The Zika virus is one of the most dangerous pathogens in the world. Now a team of researchers from Gdańsk has created a prototype of a vaccine against this virus.
In 2015, South and Central America was hit by the Zika virus epidemic. This situation prompted Polish scientists to start working on a vaccine that would stop the spread of the pathogen.
Zika virus – vaccine
Experts focused on the study of recombinant flavivirus protein antigens in the form of virus-like particles. They can be used as ingredients in protective preparations against the Zika virus or as elements of diagnostic tests. “Our solution presents methods for purifying developed antigens from eukaryotic cells on a laboratory scale and can also be used to purify antigens on a semi-industrial scale,” explains Professor Ewelina Król from the University of Gdańsk and the Medical University of Gdańsk, leader of the research project.
The effectiveness of the vaccine was tested on mice. The first results are very promising. The preparation neutralizes the Zika virus in the body of rodents. Importantly, the production of the agent does not require working with a live pathogen. Thanks to this, the costs of vaccine production are relatively low.
What are the risks of being infected with the Zika virus?
The Zika virus is transmitted by Aedes mosquitoes. Infection may also occur sexually (through sexual contact with an infected person). The pathogen also crosses the placenta. In most cases, the infection is mild. It manifests itself with fever, gastric symptoms, as well as headaches, muscle and joint pain. It is often accompanied by conjunctivitis, a feeling of general “shattering”, loss of appetite and a lumpy, itchy rash. The symptoms disappear after a few days.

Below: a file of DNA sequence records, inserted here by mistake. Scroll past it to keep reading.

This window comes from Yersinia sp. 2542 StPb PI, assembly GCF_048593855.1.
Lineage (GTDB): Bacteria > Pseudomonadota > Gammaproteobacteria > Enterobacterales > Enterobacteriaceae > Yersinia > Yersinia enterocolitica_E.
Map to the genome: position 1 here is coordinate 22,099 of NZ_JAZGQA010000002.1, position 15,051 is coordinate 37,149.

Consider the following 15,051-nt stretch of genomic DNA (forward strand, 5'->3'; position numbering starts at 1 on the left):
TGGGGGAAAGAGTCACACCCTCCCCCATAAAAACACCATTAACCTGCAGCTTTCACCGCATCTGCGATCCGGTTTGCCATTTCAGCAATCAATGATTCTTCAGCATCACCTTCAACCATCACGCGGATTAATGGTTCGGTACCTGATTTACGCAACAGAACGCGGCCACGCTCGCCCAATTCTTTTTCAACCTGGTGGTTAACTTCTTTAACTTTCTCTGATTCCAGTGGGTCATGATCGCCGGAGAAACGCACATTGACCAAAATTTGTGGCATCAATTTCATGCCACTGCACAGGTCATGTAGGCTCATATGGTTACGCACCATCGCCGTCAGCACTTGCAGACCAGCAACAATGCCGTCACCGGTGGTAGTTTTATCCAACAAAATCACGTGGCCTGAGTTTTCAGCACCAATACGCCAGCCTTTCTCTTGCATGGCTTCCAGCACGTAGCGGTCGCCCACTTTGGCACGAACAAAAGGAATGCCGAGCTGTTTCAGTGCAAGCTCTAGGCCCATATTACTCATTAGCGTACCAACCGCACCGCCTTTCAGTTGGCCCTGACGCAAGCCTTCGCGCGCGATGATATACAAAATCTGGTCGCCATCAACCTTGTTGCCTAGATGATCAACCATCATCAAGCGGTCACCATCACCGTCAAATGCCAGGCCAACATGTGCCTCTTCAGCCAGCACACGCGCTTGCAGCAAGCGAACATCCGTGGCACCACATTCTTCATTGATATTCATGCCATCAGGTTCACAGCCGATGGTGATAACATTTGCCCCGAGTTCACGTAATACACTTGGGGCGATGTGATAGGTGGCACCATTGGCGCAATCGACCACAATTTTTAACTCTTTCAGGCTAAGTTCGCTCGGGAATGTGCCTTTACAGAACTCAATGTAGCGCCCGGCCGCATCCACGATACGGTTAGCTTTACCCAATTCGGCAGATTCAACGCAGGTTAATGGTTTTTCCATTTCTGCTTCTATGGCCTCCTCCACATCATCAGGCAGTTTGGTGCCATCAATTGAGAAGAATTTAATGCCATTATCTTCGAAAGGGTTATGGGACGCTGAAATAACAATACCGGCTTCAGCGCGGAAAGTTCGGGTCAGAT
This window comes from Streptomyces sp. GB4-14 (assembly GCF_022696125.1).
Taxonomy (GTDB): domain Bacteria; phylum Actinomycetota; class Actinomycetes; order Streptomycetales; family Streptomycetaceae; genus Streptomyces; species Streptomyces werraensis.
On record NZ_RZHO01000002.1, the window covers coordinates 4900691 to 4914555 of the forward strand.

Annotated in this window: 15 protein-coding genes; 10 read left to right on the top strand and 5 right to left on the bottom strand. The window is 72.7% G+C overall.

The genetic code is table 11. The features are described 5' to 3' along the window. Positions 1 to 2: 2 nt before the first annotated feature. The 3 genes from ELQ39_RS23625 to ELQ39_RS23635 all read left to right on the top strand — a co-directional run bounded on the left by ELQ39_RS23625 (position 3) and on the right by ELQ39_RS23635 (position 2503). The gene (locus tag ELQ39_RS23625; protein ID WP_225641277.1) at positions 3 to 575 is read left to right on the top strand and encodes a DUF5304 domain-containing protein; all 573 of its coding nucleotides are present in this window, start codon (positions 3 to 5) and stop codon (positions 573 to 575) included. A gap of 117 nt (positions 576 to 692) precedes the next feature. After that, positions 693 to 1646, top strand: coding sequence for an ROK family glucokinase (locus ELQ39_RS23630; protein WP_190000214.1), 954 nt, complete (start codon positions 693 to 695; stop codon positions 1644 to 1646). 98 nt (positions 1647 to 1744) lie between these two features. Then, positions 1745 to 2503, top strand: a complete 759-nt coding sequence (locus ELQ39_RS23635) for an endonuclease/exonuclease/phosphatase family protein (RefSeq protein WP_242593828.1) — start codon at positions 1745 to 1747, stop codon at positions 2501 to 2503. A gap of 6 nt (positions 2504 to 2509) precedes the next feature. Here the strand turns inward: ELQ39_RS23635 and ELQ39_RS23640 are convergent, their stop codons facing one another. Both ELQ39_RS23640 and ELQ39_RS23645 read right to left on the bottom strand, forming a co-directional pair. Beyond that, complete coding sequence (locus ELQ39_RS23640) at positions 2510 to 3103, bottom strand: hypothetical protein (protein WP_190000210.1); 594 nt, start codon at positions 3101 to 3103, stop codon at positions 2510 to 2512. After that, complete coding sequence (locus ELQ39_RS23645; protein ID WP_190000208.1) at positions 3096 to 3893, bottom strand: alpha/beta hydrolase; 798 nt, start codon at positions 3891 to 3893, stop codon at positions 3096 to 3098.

The so-called prenatal infection (when the mother “passes” the virus on to the unborn child) is much more severe. The infection causes the fetus to develop various birth defects, such as microcephaly. Moreover, the pathogen may lead to premature termination of pregnancy or death of the fetus in the mother’s womb. Infection with the virus can also be very dangerous for older children, adults and seniors. It often causes myelitis, neuropathy or Guillain-Barré syndrome (an autoimmune inflammatory disease of the peripheral nerves).